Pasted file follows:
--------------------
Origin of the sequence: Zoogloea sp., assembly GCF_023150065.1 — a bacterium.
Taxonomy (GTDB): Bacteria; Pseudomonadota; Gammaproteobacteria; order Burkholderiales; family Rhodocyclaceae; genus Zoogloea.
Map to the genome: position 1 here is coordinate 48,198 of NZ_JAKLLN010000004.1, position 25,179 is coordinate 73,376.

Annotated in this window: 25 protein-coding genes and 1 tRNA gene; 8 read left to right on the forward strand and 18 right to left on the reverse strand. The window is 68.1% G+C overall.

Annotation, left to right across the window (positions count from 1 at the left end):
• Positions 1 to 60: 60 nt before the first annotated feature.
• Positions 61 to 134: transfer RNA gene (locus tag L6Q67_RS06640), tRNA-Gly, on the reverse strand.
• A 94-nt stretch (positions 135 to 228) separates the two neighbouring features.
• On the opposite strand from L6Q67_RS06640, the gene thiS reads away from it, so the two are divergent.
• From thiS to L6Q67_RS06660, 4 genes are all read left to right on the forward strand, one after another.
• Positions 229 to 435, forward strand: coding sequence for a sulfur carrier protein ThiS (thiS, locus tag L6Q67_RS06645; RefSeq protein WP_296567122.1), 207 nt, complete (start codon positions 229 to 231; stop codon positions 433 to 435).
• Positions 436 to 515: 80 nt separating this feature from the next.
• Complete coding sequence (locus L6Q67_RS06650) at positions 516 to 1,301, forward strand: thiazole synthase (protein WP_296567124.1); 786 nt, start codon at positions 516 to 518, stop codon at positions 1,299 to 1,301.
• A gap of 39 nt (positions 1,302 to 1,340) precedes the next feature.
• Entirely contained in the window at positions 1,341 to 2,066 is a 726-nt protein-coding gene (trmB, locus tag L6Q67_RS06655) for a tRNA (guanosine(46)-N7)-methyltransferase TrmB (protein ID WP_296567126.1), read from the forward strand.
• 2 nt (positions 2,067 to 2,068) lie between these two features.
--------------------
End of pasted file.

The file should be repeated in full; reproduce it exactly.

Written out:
Origin of the sequence: Zoogloea sp., assembly GCF_023150065.1 — a bacterium.
Taxonomy (GTDB): Bacteria; Pseudomonadota; Gammaproteobacteria; order Burkholderiales; family Rhodocyclaceae; genus Zoogloea.
Map to the genome: position 1 here is coordinate 48,198 of NZ_JAKLLN010000004.1, position 25,179 is coordinate 73,376.

Annotated in this window: 25 protein-coding genes and 1 tRNA gene; 8 read left to right on the forward strand and 18 right to left on the reverse strand. The window is 68.1% G+C overall.

Annotation, left to right across the window (positions count from 1 at the left end):
• Positions 1 to 60: 60 nt before the first annotated feature.
• Positions 61 to 134: transfer RNA gene (locus tag L6Q67_RS06640), tRNA-Gly, on the reverse strand.
• A 94-nt stretch (positions 135 to 228) separates the two neighbouring features.
• On the opposite strand from L6Q67_RS06640, the gene thiS reads away from it, so the two are divergent.
• From thiS to L6Q67_RS06660, 4 genes are all read left to right on the forward strand, one after another.
• Positions 229 to 435, forward strand: coding sequence for a sulfur carrier protein ThiS (thiS, locus tag L6Q67_RS06645; RefSeq protein WP_296567122.1), 207 nt, complete (start codon positions 229 to 231; stop codon positions 433 to 435).
• Positions 436 to 515: 80 nt separating this feature from the next.
• Complete coding sequence (locus L6Q67_RS06650) at positions 516 to 1,301, forward strand: thiazole synthase (protein WP_296567124.1); 786 nt, start codon at positions 516 to 518, stop codon at positions 1,299 to 1,301.
• A gap of 39 nt (positions 1,302 to 1,340) precedes the next feature.
• Entirely contained in the window at positions 1,341 to 2,066 is a 726-nt protein-coding gene (trmB, locus tag L6Q67_RS06655) for a tRNA (guanosine(46)-N7)-methyltransferase TrmB (protein ID WP_296567126.1), read from the forward strand.
• 2 nt (positions 2,067 to 2,068) lie between these two features.